The officers decided to go to the defendant’s home. They drove down a driveway to the mobile home that was not blocked by a gate or any other obstruction. There was testimony suggesting that there were three or four “no trespassing” signs along the driveway, including one right next to the driveway entrance. When the officers reached the defendant’s home, he came out and locked the door behind him. Nevertheless, the door was open long enough that the officers, who were at the front door of the residence at this point, detected the odor of methamphetamine “cooking” inside the mobile home. Ultimately, this led the officers to enter the home (based on exigent circumstances stemming from the highly flammable nature of a methamphetamine lab), where they discovered a meth lab. The defendant appealed his conviction on the basis that the police conducted an unconstitutional search when they proceeded to the defendant’s home beyond the “no trespassing” signs.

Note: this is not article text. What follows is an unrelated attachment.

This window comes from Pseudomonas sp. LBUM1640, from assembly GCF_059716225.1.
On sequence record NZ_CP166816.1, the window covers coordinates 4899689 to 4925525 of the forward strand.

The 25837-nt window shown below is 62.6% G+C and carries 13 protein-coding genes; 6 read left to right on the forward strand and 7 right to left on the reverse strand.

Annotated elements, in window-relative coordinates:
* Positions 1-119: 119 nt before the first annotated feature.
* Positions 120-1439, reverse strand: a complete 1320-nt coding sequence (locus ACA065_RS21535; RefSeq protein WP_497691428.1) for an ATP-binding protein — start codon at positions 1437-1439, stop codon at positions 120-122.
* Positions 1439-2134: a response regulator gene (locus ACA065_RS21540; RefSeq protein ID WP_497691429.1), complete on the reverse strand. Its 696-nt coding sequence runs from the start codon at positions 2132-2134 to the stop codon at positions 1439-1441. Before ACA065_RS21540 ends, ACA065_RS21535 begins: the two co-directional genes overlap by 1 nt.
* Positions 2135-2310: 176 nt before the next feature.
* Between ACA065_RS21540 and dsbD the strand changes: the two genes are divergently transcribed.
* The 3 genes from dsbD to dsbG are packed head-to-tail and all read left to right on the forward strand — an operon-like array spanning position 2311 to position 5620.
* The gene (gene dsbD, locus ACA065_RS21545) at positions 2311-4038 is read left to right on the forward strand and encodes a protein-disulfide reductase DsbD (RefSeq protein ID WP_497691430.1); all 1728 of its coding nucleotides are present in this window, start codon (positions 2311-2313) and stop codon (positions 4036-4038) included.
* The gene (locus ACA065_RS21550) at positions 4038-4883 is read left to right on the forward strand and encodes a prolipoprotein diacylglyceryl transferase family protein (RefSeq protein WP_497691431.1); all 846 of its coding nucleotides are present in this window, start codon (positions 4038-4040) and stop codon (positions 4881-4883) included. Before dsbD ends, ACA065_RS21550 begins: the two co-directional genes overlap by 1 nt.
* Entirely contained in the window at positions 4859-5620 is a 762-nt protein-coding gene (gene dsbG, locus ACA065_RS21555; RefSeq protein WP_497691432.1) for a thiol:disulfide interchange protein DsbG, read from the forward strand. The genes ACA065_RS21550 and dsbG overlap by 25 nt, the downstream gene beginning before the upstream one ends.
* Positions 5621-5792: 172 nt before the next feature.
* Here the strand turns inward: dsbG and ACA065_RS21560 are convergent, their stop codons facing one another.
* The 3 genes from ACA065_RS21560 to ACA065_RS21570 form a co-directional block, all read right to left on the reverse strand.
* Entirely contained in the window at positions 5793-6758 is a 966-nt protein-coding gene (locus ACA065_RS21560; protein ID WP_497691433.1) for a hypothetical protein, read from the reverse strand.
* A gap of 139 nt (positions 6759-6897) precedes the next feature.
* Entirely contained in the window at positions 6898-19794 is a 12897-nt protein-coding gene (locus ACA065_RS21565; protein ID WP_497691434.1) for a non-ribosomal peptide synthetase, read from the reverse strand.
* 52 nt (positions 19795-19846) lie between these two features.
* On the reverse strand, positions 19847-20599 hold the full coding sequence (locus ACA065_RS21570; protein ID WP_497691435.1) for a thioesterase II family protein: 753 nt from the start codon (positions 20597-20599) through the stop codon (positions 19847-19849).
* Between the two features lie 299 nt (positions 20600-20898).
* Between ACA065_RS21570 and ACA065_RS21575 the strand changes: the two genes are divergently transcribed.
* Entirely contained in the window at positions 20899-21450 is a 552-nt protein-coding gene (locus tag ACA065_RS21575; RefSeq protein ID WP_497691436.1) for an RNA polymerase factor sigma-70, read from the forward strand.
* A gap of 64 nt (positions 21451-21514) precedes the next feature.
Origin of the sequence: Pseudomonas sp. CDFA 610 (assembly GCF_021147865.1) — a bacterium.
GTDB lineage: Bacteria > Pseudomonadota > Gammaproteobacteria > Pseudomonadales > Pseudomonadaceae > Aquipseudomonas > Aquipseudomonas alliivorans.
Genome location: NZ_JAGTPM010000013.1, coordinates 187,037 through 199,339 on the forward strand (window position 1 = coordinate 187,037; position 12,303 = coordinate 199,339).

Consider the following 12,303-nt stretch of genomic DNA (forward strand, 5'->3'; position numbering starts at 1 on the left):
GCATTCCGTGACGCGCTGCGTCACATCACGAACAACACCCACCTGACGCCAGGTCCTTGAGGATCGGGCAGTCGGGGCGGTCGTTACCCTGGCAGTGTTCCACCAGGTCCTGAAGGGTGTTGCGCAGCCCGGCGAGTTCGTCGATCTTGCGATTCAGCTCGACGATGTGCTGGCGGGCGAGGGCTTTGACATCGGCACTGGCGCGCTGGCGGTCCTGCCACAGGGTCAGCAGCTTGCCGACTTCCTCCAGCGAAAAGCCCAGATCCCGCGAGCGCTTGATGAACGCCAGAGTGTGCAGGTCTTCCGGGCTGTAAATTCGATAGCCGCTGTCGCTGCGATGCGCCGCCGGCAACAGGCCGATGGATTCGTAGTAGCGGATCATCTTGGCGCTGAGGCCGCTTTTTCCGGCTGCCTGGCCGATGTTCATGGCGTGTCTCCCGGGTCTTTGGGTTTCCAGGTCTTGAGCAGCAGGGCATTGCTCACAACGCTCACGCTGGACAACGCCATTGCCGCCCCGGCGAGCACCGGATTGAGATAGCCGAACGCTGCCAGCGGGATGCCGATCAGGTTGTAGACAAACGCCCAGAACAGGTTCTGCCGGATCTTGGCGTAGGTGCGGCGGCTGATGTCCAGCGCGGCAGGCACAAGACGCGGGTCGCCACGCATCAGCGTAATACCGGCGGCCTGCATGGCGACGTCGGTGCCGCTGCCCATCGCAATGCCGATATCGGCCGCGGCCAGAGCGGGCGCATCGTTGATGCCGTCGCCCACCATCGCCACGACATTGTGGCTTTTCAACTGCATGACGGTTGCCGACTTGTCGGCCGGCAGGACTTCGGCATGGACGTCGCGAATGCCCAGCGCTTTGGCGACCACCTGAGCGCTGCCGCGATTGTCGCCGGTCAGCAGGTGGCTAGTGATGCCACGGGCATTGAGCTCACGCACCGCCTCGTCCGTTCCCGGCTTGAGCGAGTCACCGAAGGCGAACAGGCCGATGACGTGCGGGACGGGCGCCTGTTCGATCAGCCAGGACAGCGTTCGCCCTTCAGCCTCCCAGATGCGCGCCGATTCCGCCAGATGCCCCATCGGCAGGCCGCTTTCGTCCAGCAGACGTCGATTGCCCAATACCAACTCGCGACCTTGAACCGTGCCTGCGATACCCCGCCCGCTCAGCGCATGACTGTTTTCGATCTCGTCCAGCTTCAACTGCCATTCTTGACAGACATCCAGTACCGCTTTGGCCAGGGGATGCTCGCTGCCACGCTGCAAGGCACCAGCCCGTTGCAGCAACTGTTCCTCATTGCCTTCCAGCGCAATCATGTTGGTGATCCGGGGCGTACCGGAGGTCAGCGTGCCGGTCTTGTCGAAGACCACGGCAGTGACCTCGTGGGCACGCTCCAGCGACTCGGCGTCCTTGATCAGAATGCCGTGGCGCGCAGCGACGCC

Jardines Does Not Prohibit Knock and Talks
The Tennessee Supreme Court, in a 3-1 decision, began its analysis by looking at the relevance of Florida v. Jardines. In Jardines, the U.S. Supreme Court held that the police conducted a search (as that word is defined under the 4th Amendment) when they took a drug detection dog to the front door of the defendant’s residence to sniff for drugs. The majority conceded that the law recognizes an invitation to the public (what the Court referred to as a “license”) to come to one’s front door and knock. However, the Court said this invitation does not extend to the police when they come to the front door to search. The front door and porch of a residence are within the curtilage of the home (i.e., those areas next to the home where activities associated with the privacy of the home take place). Therefore, the nonconsensual entrance of the police into the curtilage for the purpose of searching is an intrusion into the “houses” specifically protected by the 4th Amendment.